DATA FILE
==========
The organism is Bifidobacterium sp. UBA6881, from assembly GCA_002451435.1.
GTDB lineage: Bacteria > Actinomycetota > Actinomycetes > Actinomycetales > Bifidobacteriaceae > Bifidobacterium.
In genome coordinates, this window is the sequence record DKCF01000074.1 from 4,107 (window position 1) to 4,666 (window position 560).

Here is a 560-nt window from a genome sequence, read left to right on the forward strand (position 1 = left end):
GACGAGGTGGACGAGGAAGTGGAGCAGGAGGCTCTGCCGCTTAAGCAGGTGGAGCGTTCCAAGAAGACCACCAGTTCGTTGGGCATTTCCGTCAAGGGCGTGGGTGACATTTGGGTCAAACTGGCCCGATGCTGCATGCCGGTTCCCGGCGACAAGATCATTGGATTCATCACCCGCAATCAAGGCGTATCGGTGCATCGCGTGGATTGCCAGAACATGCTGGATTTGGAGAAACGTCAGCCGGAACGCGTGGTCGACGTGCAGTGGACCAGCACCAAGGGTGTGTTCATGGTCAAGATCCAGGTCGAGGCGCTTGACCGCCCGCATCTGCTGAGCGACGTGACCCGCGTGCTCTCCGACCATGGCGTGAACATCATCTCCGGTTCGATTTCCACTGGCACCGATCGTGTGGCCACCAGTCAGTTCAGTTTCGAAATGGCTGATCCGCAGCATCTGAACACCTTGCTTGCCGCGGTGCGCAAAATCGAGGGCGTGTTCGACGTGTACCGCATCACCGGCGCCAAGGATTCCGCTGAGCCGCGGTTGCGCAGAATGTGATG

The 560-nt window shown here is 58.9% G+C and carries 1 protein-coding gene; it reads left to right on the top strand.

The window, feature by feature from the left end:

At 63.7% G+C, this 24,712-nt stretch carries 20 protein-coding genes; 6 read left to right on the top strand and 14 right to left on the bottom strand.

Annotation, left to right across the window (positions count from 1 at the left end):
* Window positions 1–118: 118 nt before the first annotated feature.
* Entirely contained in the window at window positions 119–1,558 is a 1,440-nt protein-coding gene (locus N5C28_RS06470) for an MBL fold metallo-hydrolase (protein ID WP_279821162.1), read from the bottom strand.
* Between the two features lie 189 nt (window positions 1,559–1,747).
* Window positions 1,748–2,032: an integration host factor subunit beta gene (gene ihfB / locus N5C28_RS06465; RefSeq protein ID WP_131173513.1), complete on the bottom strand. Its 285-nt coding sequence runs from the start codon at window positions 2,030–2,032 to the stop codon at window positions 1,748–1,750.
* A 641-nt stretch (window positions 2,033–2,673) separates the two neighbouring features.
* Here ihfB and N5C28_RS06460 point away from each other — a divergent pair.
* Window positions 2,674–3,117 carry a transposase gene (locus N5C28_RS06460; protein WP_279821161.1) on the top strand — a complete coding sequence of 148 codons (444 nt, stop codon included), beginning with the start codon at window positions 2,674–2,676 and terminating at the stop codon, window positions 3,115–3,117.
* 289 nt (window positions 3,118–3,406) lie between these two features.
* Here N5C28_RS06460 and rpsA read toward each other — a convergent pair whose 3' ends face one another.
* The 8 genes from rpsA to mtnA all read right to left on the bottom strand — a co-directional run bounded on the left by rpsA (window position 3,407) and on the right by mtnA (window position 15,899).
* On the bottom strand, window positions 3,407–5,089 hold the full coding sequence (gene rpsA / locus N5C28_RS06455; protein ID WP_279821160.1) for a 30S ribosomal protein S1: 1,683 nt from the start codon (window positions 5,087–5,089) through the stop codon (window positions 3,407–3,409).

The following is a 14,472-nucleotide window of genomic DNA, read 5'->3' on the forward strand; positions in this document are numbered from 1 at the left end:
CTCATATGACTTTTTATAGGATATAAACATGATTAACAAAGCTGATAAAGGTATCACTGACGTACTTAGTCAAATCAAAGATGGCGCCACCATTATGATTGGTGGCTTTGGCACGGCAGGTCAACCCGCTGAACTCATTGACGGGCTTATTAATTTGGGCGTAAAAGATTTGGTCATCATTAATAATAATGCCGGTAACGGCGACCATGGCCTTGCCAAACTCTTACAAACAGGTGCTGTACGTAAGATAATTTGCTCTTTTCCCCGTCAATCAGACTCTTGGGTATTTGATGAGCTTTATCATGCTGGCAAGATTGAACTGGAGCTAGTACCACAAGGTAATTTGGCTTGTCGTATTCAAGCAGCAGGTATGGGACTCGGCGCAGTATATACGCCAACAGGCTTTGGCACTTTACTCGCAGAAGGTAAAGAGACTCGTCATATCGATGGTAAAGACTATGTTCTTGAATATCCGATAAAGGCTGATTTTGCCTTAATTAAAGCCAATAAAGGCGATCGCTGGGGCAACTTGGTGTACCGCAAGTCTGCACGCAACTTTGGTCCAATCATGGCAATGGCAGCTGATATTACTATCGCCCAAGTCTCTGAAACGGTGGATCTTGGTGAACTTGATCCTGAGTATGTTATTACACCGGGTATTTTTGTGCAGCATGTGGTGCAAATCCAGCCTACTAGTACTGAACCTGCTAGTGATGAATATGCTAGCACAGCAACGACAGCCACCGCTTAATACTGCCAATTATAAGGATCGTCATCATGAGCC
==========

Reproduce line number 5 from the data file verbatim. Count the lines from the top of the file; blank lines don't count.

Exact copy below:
GACGAGGTGGACGAGGAAGTGGAGCAGGAGGCTCTGCCGCTTAAGCAGGTGGAGCGTTCCAAGAAGACCACCAGTTCGTTGGGCATTTCCGTCAAGGGCGTGGGTGACATTTGGGTCAAACTGGCCCGATGCTGCATGCCGGTTCCCGGCGACAAGATCATTGGATTCATCACCCGCAATCAAGGCGTATCGGTGCATCGCGTGGATTGCCAGAACATGCTGGATTTGGAGAAACGTCAGCCGGAACGCGTGGTCGACGTGCAGTGGACCAGCACCAAGGGTGTGTTCATGGTCAAGATCCAGGTCGAGGCGCTTGACCGCCCGCATCTGCTGAGCGACGTGACCCGCGTGCTCTCCGACCATGGCGTGAACATCATCTCCGGTTCGATTTCCACTGGCACCGATCGTGTGGCCACCAGTCAGTTCAGTTTCGAAATGGCTGATCCGCAGCATCTGAACACCTTGCTTGCCGCGGTGCGCAAAATCGAGGGCGTGTTCGACGTGTACCGCATCACCGGCGCCAAGGATTCCGCTGAGCCGCGGTTGCGCAGAATGTGATG